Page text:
Britain's failure to join the euro was today blamed in part by BMW management for the German car group's decision to sell Rover cars and Land Rover.
BMW officially announced the sales of Rover to venture capital group Alchemy Partners and Land Rover to Ford at a hastily-convened press conference at its Munich headquarters today.
Amid hostile questioning about the impact of the sell-off decision on workers at Rover's Longbridge plant, BMW chairman Professor Joachim Milberg insisted that the sale to Alchemy was the best possible option for jobs.
He said that he was certain the new owners intended to continue producing cars at Longbridge.
BMW sales chief Dr Helmut Panke denied that the £1.85 billion price agreed for Land Rover was well below its value, saying it represented a "fair and realistic" price given the brand's failure to produce any profit in 1999.
Prof Milberg said that the decision to sell Rover had been taken as a result of falling sales, both internationally and in the UK, and the high value of the pound, which made the company's cars expensive to produce and prohibitively priced in the European markets.
He added: "Another reason was the policy of the British Government, which has made the situation at Rover even more of a problem, due to the ongoing debate on the exchange rate of sterling and the question of whether Britain will join Euroland.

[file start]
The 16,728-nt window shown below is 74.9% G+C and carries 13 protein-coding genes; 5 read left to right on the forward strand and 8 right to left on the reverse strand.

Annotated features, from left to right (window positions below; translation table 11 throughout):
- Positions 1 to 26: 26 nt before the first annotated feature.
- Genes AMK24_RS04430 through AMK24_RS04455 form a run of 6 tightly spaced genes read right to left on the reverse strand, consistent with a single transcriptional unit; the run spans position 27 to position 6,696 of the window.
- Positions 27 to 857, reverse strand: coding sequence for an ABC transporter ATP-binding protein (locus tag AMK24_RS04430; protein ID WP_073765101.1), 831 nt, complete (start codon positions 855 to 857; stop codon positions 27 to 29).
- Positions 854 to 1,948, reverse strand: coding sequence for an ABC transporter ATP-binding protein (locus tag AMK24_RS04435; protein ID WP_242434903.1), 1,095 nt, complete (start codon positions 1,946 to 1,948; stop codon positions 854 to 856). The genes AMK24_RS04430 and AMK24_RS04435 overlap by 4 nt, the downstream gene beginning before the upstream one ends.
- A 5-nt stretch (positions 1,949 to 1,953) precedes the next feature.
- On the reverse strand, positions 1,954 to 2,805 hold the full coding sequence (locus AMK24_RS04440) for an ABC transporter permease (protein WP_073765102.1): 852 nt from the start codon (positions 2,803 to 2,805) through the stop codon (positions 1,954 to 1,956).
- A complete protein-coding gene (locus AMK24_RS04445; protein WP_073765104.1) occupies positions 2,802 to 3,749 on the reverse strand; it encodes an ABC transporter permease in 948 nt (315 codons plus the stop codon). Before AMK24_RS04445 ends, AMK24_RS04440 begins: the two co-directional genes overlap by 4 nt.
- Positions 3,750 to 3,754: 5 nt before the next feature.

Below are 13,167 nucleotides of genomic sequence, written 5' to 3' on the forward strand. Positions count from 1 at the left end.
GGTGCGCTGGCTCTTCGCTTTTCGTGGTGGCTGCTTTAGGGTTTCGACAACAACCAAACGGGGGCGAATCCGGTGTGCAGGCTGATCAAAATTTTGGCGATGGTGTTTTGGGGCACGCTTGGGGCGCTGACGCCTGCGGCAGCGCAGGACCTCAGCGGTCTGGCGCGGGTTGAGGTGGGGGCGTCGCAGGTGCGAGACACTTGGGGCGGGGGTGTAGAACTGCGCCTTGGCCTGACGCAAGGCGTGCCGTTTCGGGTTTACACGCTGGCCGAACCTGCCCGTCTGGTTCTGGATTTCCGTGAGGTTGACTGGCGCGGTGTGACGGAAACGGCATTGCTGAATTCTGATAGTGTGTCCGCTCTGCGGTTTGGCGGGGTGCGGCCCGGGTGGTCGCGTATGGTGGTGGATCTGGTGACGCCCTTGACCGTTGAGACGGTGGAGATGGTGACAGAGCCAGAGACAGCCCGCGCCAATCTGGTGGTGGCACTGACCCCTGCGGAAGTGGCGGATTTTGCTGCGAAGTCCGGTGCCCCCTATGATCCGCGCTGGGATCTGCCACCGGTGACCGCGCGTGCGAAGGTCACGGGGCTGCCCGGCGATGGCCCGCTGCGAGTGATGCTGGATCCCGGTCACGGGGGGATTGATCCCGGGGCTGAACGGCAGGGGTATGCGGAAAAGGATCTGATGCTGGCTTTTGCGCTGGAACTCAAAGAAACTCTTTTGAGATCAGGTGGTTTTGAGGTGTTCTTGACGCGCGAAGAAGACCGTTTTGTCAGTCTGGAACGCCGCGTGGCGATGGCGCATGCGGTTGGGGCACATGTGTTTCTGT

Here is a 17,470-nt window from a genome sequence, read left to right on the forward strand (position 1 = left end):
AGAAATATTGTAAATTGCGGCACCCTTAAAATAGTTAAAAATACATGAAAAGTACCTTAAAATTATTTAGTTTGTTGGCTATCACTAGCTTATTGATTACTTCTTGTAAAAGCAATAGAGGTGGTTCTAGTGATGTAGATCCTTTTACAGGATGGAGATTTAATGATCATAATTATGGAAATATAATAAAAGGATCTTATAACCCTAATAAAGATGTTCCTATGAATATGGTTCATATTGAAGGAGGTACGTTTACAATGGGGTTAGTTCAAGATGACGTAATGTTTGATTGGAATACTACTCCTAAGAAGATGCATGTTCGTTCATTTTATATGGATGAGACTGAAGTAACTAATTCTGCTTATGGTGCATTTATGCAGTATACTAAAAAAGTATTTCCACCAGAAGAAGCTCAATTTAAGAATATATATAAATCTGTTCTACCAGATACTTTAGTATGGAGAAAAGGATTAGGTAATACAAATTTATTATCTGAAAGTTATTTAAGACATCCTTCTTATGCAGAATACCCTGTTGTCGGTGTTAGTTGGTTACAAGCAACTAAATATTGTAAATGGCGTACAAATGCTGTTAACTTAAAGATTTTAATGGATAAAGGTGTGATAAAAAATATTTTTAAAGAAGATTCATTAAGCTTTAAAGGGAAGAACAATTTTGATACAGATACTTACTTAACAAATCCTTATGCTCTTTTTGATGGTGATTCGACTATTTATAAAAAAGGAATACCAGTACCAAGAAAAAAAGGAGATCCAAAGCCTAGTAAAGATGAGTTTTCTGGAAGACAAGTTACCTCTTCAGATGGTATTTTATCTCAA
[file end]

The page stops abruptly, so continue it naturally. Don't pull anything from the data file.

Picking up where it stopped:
"This issue has been continuing over the years and the most recent statements made by British politicians indicated that Britain joining Euroland was being deferred to the distant future.
"That had an influence on our decisions, of course it did. It would have been very positive indeed if Britain had been in Euroland for the development of Rover."
Alchemy had first approached BMW with a purchase offer last autumn, he confirmed, but serious negotiations had not begun until "a number of weeks ago".
He said that there had been "various talks" with the British Government and trade unions over the last few months, at which BMW "tried to make the critical situation at Rover quite clear".
But he admitted that the possibility of a sale to Alchemy had not been revealed to the British Government until Tuesday, in a phone conversation with Trade and Industry Secretary Stephen Byers.
Dr Panke did not deny that the German giant would be paying a sum to Alchemy to take Rover off its hands, but dismissed a reported figure of £1 billion as "absolutely wrong".Reuse content